Court name: European Court of Human Rights
Date of decision:

The applicant challenged a decision depriving him of his British citizenship and excluding him from the United Kingdom because of his alleged involvement and link to terrorist-related activities. After failing in his appeals to the High Court, Court of Appeal and the Special Immigration Appeal Tribunal, the applicant complained to the European Court of Human Rights (‘the Court’) under Articles 8 and 14. The Court rejected all of the applicant’s complaints, finding them to be manifestly ill-founded, and declared the application inadmissible.

Court name: European Court of Human Rights
State: France
Date of decision:

Five applicants of dual nationality, convicted in 2007 of participating in a criminal association in a terrorist context, were stripped of their French nationality in October 2015 by Prime Minister decrees. The Court held that the decision to forfeit the applicants’ French nationality did not have a disproportionate impact on their private lives and therefore was not in violation of Article 8 of the Convention.

Court name: Supreme Administrative Court
State: Poland
Date of decision:

The applicant was born in the US, and his birth certificate indicated a Polish national as the father, and an unknown surrogate mother as the mother. Polish authorities refused to confirm the applicant acquired Polish nationality at birth as a child of a Polish parent, because the birth certificate is against the Polish public order, in particular the prohibition of surrogacy. The courts ruled in favour of the applicant, stating that confirmation of his Polish nationality on the basis of the birth certificate does not amount to validation of surrogacy.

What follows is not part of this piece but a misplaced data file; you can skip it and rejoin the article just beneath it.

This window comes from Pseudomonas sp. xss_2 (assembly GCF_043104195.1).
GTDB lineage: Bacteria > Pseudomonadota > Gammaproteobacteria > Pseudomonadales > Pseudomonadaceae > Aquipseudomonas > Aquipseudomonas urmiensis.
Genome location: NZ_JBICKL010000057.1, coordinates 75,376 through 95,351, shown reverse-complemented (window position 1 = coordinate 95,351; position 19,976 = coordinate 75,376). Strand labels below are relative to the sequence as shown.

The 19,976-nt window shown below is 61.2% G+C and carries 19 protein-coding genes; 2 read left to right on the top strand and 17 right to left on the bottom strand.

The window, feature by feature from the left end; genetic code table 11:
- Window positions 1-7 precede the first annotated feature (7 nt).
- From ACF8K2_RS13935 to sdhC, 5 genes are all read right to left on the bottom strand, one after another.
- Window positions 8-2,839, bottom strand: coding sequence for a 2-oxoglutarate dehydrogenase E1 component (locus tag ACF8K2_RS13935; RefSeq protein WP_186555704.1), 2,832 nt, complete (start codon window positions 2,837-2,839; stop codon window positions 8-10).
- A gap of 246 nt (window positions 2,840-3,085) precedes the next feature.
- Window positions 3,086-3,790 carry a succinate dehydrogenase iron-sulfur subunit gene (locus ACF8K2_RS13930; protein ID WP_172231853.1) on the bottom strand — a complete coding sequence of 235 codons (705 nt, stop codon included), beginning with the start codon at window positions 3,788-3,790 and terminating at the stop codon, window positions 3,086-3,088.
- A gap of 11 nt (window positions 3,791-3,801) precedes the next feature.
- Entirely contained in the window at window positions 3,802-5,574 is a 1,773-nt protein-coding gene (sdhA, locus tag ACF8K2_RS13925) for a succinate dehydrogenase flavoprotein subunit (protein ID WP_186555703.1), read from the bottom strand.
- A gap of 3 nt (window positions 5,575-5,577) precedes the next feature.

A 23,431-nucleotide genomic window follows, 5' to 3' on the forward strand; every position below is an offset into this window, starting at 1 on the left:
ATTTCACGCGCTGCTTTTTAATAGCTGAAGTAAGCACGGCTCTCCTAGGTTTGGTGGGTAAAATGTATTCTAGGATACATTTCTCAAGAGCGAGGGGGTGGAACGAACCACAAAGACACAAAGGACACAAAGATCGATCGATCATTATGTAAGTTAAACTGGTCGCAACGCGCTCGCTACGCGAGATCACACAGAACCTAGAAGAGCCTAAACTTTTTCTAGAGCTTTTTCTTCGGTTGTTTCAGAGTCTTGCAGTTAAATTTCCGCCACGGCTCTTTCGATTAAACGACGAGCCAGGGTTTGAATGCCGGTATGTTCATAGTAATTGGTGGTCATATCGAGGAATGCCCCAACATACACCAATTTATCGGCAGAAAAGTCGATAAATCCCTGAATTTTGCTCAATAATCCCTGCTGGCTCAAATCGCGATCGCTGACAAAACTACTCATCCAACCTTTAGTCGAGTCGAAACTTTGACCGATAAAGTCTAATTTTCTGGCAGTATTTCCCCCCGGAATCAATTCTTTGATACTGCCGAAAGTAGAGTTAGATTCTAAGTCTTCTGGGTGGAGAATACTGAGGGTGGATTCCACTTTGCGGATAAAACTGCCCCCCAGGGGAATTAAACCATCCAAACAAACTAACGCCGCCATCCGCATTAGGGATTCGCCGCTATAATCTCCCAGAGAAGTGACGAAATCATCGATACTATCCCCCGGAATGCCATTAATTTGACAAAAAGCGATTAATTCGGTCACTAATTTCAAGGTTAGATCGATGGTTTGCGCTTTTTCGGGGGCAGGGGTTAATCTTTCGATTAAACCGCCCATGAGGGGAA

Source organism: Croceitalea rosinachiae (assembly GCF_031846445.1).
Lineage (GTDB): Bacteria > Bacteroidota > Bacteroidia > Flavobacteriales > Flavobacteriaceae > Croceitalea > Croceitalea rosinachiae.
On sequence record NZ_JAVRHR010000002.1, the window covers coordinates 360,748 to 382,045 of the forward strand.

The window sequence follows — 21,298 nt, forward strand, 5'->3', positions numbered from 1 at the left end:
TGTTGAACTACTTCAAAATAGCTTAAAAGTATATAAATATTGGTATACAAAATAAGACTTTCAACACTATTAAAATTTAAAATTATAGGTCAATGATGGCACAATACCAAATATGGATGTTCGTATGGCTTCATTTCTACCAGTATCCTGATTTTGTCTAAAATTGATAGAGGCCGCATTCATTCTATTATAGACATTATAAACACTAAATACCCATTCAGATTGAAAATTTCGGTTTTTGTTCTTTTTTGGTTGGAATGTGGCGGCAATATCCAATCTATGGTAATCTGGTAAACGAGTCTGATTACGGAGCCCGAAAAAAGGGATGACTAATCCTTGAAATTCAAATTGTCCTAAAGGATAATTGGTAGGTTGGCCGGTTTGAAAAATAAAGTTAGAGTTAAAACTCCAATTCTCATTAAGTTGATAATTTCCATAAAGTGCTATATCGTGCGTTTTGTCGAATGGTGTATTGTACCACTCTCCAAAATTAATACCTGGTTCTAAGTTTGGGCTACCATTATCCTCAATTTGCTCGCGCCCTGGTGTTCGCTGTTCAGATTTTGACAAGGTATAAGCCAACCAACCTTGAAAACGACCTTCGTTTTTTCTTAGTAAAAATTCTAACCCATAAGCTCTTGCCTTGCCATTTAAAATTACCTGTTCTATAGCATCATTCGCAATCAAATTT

Court name: Constitutional Court of Austria (Verfassungsgerichtshof)
State: Austria
Date of decision:

The applicant acquired Austrian nationality in 1995 and renounced her former Turkish nationality in 1996 as a condition for retaining the Austrian nationality. In 2018 the Austrian authorities declared that she has no longer been an Austrian national since 1997 as it appeared that she voluntarily re-acquired her Turkish nationality at that time, which is a ground for automatic loss of Austrian nationality. The Court set aside the determination of loss of Austrian nationality as it did not carry out a proportionality test on the basis of the Tjebbes judgment.

Court name: European Court of Human Rights
State: Malta
Date of decision:

Egyptian national, who was granted the ability to revoke his Egyptian citizenship, was deprived of his Maltese citizenship years later after the State’s decision that he had obtained his Maltese citizenship from his first marriage through fraud. The Court found that there was no Article 8 violation, holding that the decision to deprive the applicant of his Maltese citizenship did not adversely affect him as a stateless individual, as the decision complied with the law and the applicant had opportunities to seek redress for any potential issues that would arise as a result of the State’s actions.